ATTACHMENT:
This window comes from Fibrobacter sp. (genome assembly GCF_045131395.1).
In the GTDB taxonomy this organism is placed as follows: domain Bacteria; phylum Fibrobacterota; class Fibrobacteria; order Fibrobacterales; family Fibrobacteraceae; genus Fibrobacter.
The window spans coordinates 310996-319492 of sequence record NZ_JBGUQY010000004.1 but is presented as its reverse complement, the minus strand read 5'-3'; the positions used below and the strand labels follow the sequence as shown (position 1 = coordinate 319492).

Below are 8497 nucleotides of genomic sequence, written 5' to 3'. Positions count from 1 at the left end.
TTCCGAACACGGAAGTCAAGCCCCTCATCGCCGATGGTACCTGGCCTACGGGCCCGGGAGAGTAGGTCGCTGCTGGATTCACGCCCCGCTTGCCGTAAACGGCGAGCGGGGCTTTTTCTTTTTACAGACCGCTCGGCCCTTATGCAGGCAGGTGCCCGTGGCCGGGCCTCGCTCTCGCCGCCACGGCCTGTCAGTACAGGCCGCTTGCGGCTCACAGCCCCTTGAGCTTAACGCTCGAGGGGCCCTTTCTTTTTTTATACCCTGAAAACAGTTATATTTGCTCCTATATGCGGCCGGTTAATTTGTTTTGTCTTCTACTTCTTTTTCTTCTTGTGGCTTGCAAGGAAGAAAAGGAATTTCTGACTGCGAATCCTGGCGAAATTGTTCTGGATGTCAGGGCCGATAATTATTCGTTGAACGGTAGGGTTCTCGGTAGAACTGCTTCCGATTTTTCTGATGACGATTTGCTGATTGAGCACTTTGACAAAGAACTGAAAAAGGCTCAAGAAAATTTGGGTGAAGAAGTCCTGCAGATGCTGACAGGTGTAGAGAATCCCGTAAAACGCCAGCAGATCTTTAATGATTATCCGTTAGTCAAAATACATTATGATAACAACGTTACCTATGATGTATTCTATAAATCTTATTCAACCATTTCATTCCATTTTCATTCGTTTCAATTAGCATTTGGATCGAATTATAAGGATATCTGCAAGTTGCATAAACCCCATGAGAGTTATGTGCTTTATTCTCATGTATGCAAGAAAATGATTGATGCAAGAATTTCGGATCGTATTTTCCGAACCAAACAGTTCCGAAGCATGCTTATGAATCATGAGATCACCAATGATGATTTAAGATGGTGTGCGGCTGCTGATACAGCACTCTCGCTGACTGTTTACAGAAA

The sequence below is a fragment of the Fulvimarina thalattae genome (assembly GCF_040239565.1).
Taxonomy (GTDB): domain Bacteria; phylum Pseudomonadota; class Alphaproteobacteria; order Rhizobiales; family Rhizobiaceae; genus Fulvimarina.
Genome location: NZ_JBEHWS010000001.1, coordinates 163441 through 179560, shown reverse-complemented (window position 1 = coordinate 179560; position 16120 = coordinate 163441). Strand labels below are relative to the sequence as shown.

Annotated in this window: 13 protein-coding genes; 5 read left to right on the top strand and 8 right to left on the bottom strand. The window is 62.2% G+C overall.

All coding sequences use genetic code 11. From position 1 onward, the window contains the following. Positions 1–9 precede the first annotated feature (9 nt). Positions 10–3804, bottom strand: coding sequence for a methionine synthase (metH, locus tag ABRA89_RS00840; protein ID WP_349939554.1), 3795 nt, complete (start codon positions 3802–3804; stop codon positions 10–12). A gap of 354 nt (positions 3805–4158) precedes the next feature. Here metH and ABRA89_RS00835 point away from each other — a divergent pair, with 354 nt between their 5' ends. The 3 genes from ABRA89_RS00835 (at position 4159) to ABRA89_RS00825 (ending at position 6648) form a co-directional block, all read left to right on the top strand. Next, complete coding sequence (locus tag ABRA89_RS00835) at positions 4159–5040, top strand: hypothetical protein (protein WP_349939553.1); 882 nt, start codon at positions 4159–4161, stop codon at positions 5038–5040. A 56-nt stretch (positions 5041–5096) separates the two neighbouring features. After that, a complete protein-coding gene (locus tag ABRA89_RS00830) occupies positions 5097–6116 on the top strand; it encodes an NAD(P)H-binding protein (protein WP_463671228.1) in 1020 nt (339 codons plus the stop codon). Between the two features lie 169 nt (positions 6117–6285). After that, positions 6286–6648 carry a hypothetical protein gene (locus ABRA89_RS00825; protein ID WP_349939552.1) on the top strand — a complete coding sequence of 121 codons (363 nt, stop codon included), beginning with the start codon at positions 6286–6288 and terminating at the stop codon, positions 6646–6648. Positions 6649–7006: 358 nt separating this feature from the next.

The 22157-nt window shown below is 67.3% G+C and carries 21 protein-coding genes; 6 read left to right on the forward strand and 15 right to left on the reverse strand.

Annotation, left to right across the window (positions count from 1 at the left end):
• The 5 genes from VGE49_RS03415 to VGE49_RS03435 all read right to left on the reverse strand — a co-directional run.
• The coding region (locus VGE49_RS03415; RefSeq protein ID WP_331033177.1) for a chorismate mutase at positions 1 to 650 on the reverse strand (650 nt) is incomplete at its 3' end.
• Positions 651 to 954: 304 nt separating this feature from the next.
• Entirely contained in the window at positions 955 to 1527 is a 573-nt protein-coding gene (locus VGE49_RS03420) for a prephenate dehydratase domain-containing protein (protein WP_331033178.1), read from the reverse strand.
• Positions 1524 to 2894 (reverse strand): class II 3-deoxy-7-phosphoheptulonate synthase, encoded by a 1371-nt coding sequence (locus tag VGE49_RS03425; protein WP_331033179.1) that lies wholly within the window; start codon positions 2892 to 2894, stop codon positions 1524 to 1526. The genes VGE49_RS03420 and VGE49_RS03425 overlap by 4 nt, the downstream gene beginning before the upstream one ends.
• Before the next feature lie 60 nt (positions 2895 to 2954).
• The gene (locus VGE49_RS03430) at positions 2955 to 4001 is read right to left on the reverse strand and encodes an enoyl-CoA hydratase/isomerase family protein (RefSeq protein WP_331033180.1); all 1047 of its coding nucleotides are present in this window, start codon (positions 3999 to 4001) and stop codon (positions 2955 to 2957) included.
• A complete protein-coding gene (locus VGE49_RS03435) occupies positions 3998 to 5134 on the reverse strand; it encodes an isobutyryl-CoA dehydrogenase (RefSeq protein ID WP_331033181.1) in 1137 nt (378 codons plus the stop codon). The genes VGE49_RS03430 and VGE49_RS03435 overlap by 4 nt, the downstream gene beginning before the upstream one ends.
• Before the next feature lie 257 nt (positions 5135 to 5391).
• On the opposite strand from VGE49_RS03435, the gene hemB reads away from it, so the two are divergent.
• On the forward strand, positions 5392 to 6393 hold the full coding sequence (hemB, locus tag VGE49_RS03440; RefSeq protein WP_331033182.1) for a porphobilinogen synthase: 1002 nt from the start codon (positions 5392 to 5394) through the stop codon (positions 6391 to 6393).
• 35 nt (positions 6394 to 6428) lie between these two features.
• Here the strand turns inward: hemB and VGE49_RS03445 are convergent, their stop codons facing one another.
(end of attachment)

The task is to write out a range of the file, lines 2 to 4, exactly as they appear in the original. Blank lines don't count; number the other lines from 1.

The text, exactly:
In the GTDB taxonomy this organism is placed as follows: domain Bacteria; phylum Fibrobacterota; class Fibrobacteria; order Fibrobacterales; family Fibrobacteraceae; genus Fibrobacter.
The window spans coordinates 310996-319492 of sequence record NZ_JBGUQY010000004.1 but is presented as its reverse complement, the minus strand read 5'-3'; the positions used below and the strand labels follow the sequence as shown (position 1 = coordinate 319492).

Below are 8497 nucleotides of genomic sequence, written 5' to 3'. Positions count from 1 at the left end.